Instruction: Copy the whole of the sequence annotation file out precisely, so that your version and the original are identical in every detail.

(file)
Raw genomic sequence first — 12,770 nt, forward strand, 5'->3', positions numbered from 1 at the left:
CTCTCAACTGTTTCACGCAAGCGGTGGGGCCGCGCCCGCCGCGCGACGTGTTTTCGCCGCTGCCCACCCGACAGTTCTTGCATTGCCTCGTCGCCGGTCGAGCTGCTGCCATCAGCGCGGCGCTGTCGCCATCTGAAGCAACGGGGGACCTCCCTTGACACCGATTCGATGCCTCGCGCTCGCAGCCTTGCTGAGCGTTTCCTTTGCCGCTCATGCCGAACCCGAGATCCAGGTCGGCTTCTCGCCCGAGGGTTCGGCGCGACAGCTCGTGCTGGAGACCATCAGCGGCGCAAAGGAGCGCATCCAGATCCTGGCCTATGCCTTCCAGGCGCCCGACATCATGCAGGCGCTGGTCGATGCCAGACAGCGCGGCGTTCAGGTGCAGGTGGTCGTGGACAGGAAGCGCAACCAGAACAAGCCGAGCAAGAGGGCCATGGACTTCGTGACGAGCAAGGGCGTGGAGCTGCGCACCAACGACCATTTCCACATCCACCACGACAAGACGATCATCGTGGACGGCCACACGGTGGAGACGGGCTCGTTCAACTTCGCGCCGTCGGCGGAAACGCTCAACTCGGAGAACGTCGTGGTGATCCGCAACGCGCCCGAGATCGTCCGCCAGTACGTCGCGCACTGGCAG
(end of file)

Raw genomic sequence first — 12,770 nt, forward strand, 5'->3', positions numbered from 1 at the left:
CTCTCAACTGTTTCACGCAAGCGGTGGGGCCGCGCCCGCCGCGCGACGTGTTTTCGCCGCTGCCCACCCGACAGTTCTTGCATTGCCTCGTCGCCGGTCGAGCTGCTGCCATCAGCGCGGCGCTGTCGCCATCTGAAGCAACGGGGGACCTCCCTTGACACCGATTCGATGCCTCGCGCTCGCAGCCTTGCTGAGCGTTTCCTTTGCCGCTCATGCCGAACCCGAGATCCAGGTCGGCTTCTCGCCCGAGGGTTCGGCGCGACAGCTCGTGCTGGAGACCATCAGCGGCGCAAAGGAGCGCATCCAGATCCTGGCCTATGCCTTCCAGGCGCCCGACATCATGCAGGCGCTGGTCGATGCCAGACAGCGCGGCGTTCAGGTGCAGGTGGTCGTGGACAGGAAGCGCAACCAGAACAAGCCGAGCAAGAGGGCCATGGACTTCGTGACGAGCAAGGGCGTGGAGCTGCGCACCAACGACCATTTCCACATCCACCACGACAAGACGATCATCGTGGACGGCCACACGGTGGAGACGGGCTCGTTCAACTTCGCGCCGTCGGCGGAAACGCTCAACTCGGAGAACGTCGTGGTGATCCGCAACGCGCCCGAGATCGTCCGCCAGTACGTCGCGCACTGGCAG